While remaining publishers and owners of the Pleasanton Express, Bill and Judy retired from the everyday newspaper grind in 1989 and moved to their beloved Austin, Texas where they lived retirement to the fullest – feeding the homeless under the bridges, tending a community garden at Town Lake and holding season tickets to UT Football, Men’s Basketball and Baseball, and Women’s Basketball and Volleyball. They took Austin’s slogan “Keep Austin Weird” to heart by fully emerging themselves in the local culture.

A few of Bill’s passions and adventures in life include 20 years of European trips with Judy, friends and family, Judy’s many cooking classes in Italy, Christmas and New Year in London and Snow’s Hill in England with his family, five week France adventure he planned for Judy for their 45th wedding anniversary (he was a master European travel planner), 50th wedding anniversary in Barcelona, Spain with his family, March Madness in Las Vegas with his friends (Vegas crap tables for his friends will never be the same without Wild Bill), his Pleasanton domino games with his dear friend past Sports Editor Maggie Rodriguez, over 20 years of Port Aransas vacation parties with his “Beach Family,” being the oldest regular volunteer at the annual April Eeyore’s Birthday Party selling face-painting tickets and enjoying the fantastic, interesting crowds, his beloved Spurs, his longsuffering love of the Cowboys, his everlasting, complete and total dedication to the Astros, theater, Broadway music, his eternal green-thumb for growing gorgeous flowers and creating fabulous gardens, his daily morning telephone calls to his older sister Alma Jean, great believer in the power of prayer and deep love of the Episcopal church, his pride in his adored grandchildren, his latest addition of adoration of his great granddaughter Aaliyah and, of course, his precious dog Opie.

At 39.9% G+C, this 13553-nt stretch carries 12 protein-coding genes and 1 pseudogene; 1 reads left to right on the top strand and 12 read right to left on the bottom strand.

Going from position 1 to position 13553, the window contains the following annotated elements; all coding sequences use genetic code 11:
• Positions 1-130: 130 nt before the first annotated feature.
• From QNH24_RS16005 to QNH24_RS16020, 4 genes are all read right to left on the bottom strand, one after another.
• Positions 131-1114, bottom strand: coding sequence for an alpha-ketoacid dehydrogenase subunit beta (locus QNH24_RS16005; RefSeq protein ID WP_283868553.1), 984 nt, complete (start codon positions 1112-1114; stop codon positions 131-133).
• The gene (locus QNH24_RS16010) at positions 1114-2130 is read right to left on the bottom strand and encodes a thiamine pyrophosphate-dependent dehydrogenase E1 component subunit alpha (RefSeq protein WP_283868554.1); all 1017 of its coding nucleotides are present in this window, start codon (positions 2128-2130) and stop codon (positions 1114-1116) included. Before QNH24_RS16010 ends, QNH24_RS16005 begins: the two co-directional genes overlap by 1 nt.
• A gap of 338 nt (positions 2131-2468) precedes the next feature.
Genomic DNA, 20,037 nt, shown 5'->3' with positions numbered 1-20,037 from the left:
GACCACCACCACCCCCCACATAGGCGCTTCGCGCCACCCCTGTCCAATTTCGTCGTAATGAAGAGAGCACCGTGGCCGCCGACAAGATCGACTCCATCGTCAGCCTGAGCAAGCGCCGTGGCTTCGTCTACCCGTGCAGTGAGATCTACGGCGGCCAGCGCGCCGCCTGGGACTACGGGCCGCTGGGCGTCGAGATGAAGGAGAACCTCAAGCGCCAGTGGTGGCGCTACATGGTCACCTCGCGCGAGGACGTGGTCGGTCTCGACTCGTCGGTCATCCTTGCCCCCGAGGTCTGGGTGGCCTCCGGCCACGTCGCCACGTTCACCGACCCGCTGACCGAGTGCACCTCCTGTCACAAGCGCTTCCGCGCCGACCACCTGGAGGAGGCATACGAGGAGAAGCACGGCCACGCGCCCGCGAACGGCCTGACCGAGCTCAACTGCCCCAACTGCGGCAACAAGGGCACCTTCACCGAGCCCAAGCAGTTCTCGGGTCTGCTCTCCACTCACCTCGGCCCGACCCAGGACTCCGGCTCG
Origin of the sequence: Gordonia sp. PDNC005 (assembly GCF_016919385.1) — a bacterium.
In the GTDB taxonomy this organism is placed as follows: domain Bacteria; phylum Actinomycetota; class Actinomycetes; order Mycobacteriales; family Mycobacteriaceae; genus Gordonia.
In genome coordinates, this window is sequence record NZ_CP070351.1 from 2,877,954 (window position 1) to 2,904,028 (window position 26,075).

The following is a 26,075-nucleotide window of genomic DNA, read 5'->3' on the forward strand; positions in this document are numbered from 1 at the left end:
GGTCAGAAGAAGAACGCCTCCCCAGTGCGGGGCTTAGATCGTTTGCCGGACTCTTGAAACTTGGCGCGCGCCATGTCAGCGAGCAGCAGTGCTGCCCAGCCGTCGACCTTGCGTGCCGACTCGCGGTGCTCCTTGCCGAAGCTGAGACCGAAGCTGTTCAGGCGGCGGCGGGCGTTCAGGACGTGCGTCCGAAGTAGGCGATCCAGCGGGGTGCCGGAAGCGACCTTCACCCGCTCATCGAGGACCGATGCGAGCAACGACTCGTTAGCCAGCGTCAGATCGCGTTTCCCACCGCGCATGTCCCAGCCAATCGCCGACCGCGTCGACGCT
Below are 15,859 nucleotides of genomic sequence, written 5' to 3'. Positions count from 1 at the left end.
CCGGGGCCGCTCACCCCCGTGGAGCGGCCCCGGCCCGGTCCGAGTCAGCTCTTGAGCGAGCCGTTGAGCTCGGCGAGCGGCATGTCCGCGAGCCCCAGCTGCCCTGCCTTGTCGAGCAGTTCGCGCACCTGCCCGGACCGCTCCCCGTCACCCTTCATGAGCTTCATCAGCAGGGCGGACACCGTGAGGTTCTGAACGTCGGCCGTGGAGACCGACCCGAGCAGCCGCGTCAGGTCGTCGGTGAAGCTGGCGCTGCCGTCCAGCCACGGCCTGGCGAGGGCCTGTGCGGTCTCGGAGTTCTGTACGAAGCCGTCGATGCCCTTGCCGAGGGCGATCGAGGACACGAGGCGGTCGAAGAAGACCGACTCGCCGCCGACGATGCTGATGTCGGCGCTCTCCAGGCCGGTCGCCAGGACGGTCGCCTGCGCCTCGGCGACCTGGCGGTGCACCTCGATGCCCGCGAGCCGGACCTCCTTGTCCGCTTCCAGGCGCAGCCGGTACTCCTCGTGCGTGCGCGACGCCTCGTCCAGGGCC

True to the end, Bill was a Yellow Dog Democrat as is Judy. Bill leaves behind a loving family including his beautiful wife Judith Blanton Wilkerson, sisters Alma Jean Wilkerson Wetzel, Nancy Wilkerson Barton, sister-in-law Carol Blanton Greenlee, children David B. Wilkerson and wife, Sherry Sekula Wilkerson, Katie Wilkerson Carnes and husband, Les Carnes, Noel Wilkerson Holmes and husband, Noel Spencer Holmes, grandchildren William Wilkerson, Katherine Wilkerson, Will Holmes, Zach Holmes, Alexandra Lewis and Avery Lewis, great-granddaughter Aaliyah Wilkerson Palmer and nieces and nephews, Lynn Wetzel Birran, Jimmy Wilkerson, Marsha Wilkerson Williams, Buzz Barton, Bill Barton, Michael Wimert, David Wimert and Brooke Wimert Hanson, David Greenlee and Katherine Greenlee Ulhorn. Bill’s dearly beloved brother James Wilkerson predeceased him.

In lieu of flowers, please send donations in memory of William B. Wilkerson to Austin Children’s Services at 4800 Manor Road, Austin, TX, 78723 www.austinchildrenshelter.org. A “Super Celebration” will be held in Driftwood, May 9 at 2 p.m. Please contact family for details.